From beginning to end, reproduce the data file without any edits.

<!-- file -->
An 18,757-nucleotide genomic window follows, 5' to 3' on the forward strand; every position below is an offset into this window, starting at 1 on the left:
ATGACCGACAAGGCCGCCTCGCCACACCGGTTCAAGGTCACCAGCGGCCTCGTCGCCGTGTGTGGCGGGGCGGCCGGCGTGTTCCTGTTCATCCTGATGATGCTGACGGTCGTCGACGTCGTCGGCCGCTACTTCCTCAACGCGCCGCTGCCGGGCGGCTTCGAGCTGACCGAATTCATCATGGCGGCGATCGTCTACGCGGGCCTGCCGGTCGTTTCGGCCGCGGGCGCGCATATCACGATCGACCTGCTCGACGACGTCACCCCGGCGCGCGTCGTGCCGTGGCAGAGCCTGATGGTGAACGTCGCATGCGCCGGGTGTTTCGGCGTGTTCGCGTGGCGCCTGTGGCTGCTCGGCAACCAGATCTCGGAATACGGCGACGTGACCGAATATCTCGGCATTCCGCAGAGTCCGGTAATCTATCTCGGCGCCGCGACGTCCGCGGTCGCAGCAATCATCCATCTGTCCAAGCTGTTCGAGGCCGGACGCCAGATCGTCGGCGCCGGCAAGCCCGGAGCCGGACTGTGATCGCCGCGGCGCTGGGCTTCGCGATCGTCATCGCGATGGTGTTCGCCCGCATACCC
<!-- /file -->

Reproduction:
An 18,757-nucleotide genomic window follows, 5' to 3' on the forward strand; every position below is an offset into this window, starting at 1 on the left:
ATGACCGACAAGGCCGCCTCGCCACACCGGTTCAAGGTCACCAGCGGCCTCGTCGCCGTGTGTGGCGGGGCGGCCGGCGTGTTCCTGTTCATCCTGATGATGCTGACGGTCGTCGACGTCGTCGGCCGCTACTTCCTCAACGCGCCGCTGCCGGGCGGCTTCGAGCTGACCGAATTCATCATGGCGGCGATCGTCTACGCGGGCCTGCCGGTCGTTTCGGCCGCGGGCGCGCATATCACGATCGACCTGCTCGACGACGTCACCCCGGCGCGCGTCGTGCCGTGGCAGAGCCTGATGGTGAACGTCGCATGCGCCGGGTGTTTCGGCGTGTTCGCGTGGCGCCTGTGGCTGCTCGGCAACCAGATCTCGGAATACGGCGACGTGACCGAATATCTCGGCATTCCGCAGAGTCCGGTAATCTATCTCGGCGCCGCGACGTCCGCGGTCGCAGCAATCATCCATCTGTCCAAGCTGTTCGAGGCCGGACGCCAGATCGTCGGCGCCGGCAAGCCCGGAGCCGGACTGTGATCGCCGCGGCGCTGGGCTTCGCGATCGTCATCGCGATGGTGTTCGCCCGCATACCC